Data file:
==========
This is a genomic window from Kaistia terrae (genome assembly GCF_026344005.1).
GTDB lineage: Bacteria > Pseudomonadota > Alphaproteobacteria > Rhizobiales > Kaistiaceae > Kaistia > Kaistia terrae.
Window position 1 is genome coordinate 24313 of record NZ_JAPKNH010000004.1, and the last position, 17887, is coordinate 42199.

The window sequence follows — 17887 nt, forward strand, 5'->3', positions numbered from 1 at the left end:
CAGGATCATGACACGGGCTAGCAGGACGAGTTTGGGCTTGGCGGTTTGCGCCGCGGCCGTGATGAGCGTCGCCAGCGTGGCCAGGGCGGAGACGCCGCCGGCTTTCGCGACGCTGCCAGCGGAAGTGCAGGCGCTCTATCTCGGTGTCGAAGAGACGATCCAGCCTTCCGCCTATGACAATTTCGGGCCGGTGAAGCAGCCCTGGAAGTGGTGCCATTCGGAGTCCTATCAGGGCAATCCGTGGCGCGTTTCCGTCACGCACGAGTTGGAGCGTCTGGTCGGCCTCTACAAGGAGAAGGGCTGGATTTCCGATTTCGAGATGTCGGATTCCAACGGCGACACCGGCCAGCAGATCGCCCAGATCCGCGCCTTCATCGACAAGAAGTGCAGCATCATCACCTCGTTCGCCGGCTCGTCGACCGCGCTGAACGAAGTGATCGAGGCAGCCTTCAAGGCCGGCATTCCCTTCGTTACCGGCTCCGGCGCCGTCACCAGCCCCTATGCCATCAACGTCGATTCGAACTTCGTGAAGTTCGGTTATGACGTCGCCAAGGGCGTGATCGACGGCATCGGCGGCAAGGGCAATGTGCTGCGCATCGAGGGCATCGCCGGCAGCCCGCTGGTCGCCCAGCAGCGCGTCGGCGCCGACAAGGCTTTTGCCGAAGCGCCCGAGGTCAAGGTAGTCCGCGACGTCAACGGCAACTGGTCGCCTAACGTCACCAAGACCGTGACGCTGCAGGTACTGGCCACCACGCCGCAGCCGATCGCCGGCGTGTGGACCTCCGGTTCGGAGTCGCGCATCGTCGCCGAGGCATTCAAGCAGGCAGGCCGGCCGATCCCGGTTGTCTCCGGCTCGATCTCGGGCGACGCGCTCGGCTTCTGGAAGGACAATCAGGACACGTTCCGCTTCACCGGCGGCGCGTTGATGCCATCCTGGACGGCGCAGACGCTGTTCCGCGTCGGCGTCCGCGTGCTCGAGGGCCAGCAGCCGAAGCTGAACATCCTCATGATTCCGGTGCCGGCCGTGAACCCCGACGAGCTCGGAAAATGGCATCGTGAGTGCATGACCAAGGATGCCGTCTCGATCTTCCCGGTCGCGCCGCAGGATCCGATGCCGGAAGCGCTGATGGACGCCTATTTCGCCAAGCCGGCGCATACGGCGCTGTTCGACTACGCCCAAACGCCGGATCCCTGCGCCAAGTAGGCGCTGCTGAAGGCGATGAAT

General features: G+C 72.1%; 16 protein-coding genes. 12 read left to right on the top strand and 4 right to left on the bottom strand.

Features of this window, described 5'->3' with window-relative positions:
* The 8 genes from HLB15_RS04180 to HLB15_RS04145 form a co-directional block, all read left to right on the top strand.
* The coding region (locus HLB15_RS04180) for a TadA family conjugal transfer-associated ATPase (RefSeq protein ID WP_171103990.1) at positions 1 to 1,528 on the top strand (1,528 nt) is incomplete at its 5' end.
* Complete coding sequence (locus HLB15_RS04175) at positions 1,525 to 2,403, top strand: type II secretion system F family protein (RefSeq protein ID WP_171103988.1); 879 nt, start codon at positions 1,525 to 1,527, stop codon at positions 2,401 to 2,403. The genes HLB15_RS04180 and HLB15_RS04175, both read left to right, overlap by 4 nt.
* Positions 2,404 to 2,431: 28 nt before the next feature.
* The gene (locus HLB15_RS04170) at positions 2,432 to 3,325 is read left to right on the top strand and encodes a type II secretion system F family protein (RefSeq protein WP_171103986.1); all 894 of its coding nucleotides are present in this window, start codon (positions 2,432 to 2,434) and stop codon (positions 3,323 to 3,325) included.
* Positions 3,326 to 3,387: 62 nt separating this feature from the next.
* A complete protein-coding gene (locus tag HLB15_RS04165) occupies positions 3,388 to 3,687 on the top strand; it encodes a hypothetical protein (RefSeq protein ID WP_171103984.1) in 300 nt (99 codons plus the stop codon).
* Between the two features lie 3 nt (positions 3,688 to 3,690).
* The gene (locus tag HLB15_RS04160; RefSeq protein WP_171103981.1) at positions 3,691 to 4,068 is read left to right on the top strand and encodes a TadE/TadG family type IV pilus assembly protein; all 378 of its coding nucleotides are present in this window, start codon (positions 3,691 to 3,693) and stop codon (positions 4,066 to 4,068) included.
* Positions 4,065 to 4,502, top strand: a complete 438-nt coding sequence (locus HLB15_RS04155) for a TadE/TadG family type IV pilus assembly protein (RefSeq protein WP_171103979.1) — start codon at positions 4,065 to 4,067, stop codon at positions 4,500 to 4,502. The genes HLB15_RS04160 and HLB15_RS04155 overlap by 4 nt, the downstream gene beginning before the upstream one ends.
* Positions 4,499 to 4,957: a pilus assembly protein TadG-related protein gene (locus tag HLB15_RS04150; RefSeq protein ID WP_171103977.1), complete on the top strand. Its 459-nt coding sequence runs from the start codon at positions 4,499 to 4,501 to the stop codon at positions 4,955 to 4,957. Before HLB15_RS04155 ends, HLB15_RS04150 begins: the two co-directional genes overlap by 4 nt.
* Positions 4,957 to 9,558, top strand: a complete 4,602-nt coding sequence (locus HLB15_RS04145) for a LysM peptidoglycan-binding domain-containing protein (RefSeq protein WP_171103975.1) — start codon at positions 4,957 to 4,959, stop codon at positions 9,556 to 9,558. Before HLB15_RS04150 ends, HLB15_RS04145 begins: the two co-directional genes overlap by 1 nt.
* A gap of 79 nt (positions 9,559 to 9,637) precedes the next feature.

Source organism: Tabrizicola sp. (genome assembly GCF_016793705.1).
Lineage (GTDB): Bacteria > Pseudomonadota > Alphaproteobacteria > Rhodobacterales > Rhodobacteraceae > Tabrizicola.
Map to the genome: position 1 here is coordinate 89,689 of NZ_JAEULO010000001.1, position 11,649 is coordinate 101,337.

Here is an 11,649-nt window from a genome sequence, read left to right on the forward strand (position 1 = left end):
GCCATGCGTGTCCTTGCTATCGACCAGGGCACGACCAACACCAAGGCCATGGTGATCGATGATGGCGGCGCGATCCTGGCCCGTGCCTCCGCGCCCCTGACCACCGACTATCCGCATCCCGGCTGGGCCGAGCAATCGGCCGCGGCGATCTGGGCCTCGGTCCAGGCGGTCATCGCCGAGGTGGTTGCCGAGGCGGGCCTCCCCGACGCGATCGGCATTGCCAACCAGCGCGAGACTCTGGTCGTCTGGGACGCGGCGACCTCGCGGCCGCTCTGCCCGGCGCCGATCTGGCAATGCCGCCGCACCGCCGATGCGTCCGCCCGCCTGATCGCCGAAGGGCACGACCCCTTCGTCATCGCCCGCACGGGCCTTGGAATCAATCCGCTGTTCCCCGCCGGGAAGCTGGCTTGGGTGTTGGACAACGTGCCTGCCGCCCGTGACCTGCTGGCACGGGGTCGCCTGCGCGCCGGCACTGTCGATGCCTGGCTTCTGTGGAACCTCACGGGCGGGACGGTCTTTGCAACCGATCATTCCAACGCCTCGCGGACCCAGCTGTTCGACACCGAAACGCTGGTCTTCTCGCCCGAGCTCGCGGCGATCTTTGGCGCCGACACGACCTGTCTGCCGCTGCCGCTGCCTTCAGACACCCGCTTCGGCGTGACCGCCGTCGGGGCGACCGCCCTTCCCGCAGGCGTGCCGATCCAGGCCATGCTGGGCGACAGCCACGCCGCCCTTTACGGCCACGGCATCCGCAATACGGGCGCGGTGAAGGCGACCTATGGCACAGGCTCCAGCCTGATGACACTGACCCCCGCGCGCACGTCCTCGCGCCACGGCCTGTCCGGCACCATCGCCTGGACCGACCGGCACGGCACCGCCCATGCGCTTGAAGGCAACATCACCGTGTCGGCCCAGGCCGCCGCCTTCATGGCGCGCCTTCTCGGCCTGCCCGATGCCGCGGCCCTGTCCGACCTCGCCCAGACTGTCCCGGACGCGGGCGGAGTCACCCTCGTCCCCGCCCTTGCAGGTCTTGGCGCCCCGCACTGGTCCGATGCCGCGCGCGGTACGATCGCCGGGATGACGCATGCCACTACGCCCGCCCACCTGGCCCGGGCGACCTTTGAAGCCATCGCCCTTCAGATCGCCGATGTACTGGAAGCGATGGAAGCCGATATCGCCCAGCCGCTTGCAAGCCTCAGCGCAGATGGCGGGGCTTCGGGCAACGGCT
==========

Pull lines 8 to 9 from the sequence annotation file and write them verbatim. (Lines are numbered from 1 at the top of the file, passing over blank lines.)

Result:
* The 8 genes from HLB15_RS04180 to HLB15_RS04145 form a co-directional block, all read left to right on the top strand.
* The coding region (locus HLB15_RS04180) for a TadA family conjugal transfer-associated ATPase (RefSeq protein ID WP_171103990.1) at positions 1 to 1,528 on the top strand (1,528 nt) is incomplete at its 5' end.